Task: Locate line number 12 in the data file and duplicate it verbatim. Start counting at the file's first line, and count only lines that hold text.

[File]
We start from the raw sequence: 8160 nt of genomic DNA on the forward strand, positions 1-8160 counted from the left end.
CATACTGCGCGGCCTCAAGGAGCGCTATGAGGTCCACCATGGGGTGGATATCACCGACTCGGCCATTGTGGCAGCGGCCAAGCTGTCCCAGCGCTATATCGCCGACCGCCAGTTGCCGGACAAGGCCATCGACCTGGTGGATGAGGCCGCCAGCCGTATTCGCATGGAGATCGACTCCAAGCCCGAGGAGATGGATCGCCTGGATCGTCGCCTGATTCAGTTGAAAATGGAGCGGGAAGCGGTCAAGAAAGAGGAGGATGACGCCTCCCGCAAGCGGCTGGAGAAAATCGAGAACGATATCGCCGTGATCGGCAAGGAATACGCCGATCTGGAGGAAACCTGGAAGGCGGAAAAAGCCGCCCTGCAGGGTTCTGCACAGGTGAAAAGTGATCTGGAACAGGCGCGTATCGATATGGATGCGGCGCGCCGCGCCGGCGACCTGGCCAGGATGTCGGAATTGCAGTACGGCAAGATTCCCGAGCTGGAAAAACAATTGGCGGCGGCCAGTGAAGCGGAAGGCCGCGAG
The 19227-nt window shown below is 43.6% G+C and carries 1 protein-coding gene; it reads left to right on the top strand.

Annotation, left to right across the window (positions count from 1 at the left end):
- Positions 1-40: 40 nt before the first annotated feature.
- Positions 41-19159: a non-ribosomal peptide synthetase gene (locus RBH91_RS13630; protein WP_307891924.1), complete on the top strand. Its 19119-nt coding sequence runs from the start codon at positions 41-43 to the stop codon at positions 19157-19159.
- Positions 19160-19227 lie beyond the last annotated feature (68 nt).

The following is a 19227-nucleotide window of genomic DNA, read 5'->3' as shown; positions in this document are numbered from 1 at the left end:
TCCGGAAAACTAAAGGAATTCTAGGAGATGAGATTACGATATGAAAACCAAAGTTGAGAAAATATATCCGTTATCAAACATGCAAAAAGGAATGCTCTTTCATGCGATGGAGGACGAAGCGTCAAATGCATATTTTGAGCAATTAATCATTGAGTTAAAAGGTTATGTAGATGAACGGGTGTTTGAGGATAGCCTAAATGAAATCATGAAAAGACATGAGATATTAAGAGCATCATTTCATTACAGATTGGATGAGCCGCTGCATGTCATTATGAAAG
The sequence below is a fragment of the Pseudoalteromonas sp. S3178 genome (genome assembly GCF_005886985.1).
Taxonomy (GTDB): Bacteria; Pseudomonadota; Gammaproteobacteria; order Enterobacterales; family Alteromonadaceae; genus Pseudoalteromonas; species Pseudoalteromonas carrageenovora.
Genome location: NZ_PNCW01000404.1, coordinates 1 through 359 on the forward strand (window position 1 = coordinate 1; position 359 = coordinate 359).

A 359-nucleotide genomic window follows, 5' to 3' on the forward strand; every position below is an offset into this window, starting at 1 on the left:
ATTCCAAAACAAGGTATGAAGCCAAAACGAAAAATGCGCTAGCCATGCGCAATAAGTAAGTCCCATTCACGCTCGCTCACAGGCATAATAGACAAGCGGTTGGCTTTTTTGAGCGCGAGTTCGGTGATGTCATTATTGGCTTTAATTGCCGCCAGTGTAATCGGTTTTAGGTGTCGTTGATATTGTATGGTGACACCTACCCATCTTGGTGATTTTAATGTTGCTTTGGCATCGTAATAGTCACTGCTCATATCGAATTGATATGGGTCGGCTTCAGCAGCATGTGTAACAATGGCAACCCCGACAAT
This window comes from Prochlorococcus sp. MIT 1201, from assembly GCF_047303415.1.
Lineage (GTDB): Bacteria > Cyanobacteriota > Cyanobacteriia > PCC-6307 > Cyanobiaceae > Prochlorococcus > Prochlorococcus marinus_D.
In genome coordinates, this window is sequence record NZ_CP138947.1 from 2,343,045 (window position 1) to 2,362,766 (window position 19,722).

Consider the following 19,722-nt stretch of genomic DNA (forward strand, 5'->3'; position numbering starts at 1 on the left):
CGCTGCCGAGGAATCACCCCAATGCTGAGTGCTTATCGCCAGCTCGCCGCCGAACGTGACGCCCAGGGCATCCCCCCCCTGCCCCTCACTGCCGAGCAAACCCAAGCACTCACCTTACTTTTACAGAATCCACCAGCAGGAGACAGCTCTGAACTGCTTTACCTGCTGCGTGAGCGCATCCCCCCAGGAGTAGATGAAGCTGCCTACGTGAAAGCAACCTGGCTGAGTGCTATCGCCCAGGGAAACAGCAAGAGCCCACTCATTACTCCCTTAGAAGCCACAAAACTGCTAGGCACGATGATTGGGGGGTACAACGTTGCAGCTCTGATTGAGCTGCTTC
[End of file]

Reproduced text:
Genome location: NZ_PNCW01000404.1, coordinates 1 through 359 on the forward strand (window position 1 = coordinate 1; position 359 = coordinate 359).